# 101

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## Contents

## Number

$101$ (**one hundred and one**) is:

- The $26$th prime number

- The $1$st of the $9$th pair of twin primes, with $103$

- The upper end of the $5$th record-breaking gap between twin primes:
- $101 - 73 = 28$

- The $6$th palindromic prime after $2$, $3$, $5$, $7$, $11$

- The $50$th positive integer after $2$, $3$, $4$, $7$, $8$, $\ldots$, $61$, $65$, $66$, $67$, $72$, $77$, $80$, $81$, $84$, $89$, $94$, $95$, $96$, $100$ which cannot be expressed as the sum of distinct pentagonal numbers

- The $5$th prime number of the form $n^2 + 1$ after $2$, $5$, $17$, $37$:
- $101 = 10^2 + 1$

- The $5$th positive integer after $1$, $2$, $7$, $11$ whose cube is palindromic:
- $101^3 = 1 \, 030 \, 301$

- The $12$th positive integer $n$ after $0$, $1$, $5$, $25$, $29$, $41$, $49$, $61$, $65$, $85$, $89$ such that the Fibonacci number $F_n$ ends in $n$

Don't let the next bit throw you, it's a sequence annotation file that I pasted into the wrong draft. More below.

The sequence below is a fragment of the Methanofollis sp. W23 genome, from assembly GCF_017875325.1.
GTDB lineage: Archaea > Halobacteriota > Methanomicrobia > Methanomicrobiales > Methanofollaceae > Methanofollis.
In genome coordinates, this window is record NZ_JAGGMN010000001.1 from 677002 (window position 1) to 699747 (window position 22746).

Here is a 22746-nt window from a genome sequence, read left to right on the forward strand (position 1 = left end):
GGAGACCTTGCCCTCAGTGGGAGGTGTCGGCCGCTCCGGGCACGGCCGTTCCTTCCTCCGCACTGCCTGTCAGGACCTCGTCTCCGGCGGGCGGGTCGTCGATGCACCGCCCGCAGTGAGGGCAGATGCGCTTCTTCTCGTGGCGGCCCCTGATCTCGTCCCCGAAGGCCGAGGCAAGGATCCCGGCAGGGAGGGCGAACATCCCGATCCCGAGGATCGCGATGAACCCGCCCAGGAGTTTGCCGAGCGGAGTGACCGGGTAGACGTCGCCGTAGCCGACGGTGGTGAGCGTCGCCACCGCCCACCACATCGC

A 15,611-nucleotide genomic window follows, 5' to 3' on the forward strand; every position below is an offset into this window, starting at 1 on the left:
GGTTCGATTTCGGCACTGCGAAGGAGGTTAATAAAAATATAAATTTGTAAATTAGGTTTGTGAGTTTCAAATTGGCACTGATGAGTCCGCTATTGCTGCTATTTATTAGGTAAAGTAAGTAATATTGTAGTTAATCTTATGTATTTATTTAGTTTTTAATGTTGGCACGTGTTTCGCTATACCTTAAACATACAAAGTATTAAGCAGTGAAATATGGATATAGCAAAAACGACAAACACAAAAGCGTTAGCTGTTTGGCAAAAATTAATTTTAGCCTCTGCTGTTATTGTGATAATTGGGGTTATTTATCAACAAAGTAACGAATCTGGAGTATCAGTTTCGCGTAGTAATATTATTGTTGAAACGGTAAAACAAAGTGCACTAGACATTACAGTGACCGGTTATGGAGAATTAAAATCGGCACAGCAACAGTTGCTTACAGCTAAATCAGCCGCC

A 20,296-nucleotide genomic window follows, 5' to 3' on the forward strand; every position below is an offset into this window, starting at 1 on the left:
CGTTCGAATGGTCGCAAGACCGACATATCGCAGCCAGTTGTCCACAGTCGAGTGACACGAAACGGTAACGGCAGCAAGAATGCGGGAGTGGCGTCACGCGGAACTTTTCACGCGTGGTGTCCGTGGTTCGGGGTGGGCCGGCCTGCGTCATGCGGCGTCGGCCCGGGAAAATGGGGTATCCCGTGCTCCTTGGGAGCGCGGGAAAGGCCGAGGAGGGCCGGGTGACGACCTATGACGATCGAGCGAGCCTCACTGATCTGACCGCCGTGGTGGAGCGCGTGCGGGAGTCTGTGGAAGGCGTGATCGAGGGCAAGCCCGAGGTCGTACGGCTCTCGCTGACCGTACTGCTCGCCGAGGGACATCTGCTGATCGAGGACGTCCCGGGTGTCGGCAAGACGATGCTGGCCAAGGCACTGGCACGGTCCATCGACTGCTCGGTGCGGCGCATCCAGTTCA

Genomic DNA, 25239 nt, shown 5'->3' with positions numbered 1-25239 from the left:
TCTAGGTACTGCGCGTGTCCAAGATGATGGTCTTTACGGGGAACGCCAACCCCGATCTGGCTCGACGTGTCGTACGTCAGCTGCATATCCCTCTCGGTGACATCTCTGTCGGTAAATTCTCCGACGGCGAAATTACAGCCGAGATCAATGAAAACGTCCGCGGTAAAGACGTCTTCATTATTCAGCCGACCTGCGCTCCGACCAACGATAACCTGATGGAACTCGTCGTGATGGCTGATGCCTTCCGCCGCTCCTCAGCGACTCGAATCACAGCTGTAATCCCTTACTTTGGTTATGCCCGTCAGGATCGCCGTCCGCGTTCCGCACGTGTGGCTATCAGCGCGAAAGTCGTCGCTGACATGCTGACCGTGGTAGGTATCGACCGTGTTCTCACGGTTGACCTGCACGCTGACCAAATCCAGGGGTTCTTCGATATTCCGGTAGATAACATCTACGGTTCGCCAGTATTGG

## Also see

*Previous ... Next*: Sequence of Integers whose Cube is Palindromic*Previous ... Next*: Palindromic Prime*Previous ... Next*: Prime Factors of One More than Power of 10

*Previous ... Next*: Prime Number

## Historical Note

The number $101$ has several cultural significances.

- The rhetorical device meaning:
**a large number ($100$) and then some (and $1$)**, usually in the context of book titles:

*The Hundred and One Dalmatians*, and*101 Uses for a Dead Cat*, and so on.

**Room $101$**: In*Nineteen Eighty-Four*by George Orwell,**room $101$**is the name of the torture chamber where bad things happen. It has entered contemporary consciousness for a rhetorical and metaphorical space into which things are to be consigned which are particularly hated.

- As a metaphor for an entry-level course of study. It is usual, in Western universities, for the first course in the first year of study of a degree, to be provided with the serial number
**xx$101$**, where**xx**identifies the nature of the study course. Hence it is used rhetorically, often for the purposes of ridicule, to mean**basic information which you really ought to know by now**.

*Oh come on, forgetting to set the timer? That's cooking $101$!*

## Sources

- 1986: David Wells:
*Curious and Interesting Numbers*... (previous) ... (next): $101$ - 1997: David Wells:
*Curious and Interesting Numbers*(2nd ed.) ... (previous) ... (next): $101$